More than two months after his arrest, accused FBI double agent Robert Hanssen continues to establish himself as the most fascinatingly Beckettesque figure in the history of espionage. With each new twist in his story, the man from Talisman Drive emerges more clearly as a figure of dashing, world-shaking dullness .
The latest sock to drop in the case is an interview by Priscilla Sue Galey, a former exotic dancer with whom Hanssen had a brief relationship. Sometime in 1990, the alleged double agent and the presumed double-D met cute when Hanssen sent Galey a note in her dressing room, pledging that he'd "never dreamed he would find such grace and beauty in a strip join."
"To be honest, I was a little scared of him," Galey tells the Washington Post. Nevertheless, showing the street smarts that may have helped her end up, in the paper's words, "destitute ... missing all her upper teeth ... and selling her body on the streets to support an addiction to crack and cocaine," she followed Hanssen out to the street and gave him her phone number. The two struck up a friendship that eventually cost Hanssen, or the cash-strapped Commonwealth of Independent States, almost $100,000 in jewelry, an unknown amount of cash, and the price of a Mercedes-Benz sedan and a trip to Hong Kong. Through the course of their friendship, Hanssen tried to coach Galey on improving herself and leaving the strip business behind. "He was just the nicest person on Earth," Galey told the Post. "I thought he was my personal angel." Galey also notes that Hanssen "never once wanted sex and tried repeatedly to bring her closer to God."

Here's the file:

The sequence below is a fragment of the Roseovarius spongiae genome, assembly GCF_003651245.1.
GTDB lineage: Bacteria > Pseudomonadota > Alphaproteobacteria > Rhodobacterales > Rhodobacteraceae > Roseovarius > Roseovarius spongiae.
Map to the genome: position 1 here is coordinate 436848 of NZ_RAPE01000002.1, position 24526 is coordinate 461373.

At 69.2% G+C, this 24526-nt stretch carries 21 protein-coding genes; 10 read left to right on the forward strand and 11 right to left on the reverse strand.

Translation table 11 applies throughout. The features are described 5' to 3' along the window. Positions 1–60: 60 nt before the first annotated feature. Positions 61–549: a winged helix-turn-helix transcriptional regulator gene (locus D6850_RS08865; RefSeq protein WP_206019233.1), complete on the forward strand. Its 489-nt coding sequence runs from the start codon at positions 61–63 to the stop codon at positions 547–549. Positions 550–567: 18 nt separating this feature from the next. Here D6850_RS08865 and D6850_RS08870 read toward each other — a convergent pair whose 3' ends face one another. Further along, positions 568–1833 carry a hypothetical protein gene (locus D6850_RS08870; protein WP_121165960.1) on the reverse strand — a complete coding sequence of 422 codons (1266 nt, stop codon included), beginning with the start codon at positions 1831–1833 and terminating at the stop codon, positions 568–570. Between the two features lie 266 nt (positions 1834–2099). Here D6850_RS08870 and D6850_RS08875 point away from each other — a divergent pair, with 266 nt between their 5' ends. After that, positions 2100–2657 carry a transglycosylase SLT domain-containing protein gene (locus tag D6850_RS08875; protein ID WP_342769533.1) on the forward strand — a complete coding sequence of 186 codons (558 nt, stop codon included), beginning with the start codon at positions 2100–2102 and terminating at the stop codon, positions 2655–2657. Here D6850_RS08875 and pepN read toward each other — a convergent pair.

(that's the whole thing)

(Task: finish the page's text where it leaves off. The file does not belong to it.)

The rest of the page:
This supremely generous, platonic relationship seems to require some explanation, and Galey, showing little gratitude toward her angel, now contends that Hanssen must have been trying to groom her into a sort of souped up Miss Moneypenny, a comely sidekick for the master field agent. Hanssen watchers have so far offered no other explanations for the mysterious relationship. But here's a counter-theory, based on the glaring fact that Hanssen talked mostly about "how he wanted her to go to church," brought her repeatedly to his house of worship, and generally filled her head with more God talk than spy talk: He was acting as a good member of Opus Dei, and his real interest lay in trying to save her soul (even if he did ignore a long tradition of leaving fallen women in the hands of nuns).